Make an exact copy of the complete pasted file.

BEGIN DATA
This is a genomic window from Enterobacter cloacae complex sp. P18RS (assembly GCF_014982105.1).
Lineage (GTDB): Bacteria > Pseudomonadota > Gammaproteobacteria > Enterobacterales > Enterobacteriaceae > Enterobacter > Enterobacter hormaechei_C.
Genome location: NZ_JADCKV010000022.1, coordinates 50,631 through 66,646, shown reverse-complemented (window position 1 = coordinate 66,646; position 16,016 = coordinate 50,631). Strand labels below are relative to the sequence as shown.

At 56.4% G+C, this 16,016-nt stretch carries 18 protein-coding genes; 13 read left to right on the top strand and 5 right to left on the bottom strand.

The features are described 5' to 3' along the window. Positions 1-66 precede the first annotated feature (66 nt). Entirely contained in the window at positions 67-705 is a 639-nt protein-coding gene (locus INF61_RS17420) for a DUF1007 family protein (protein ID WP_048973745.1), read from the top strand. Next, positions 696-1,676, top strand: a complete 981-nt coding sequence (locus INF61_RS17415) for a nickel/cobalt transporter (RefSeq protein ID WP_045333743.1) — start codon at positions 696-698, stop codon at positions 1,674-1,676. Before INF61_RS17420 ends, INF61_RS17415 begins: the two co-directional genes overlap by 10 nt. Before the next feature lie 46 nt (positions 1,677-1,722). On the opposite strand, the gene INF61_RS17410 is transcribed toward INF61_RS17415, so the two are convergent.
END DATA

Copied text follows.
This is a genomic window from Enterobacter cloacae complex sp. P18RS (assembly GCF_014982105.1).
Lineage (GTDB): Bacteria > Pseudomonadota > Gammaproteobacteria > Enterobacterales > Enterobacteriaceae > Enterobacter > Enterobacter hormaechei_C.
Genome location: NZ_JADCKV010000022.1, coordinates 50,631 through 66,646, shown reverse-complemented (window position 1 = coordinate 66,646; position 16,016 = coordinate 50,631). Strand labels below are relative to the sequence as shown.

At 56.4% G+C, this 16,016-nt stretch carries 18 protein-coding genes; 13 read left to right on the top strand and 5 right to left on the bottom strand.

The features are described 5' to 3' along the window. Positions 1-66 precede the first annotated feature (66 nt). Entirely contained in the window at positions 67-705 is a 639-nt protein-coding gene (locus INF61_RS17420) for a DUF1007 family protein (protein ID WP_048973745.1), read from the top strand. Next, positions 696-1,676, top strand: a complete 981-nt coding sequence (locus INF61_RS17415) for a nickel/cobalt transporter (RefSeq protein ID WP_045333743.1) — start codon at positions 696-698, stop codon at positions 1,674-1,676. Before INF61_RS17420 ends, INF61_RS17415 begins: the two co-directional genes overlap by 10 nt. Before the next feature lie 46 nt (positions 1,677-1,722). On the opposite strand, the gene INF61_RS17410 is transcribed toward INF61_RS17415, so the two are convergent.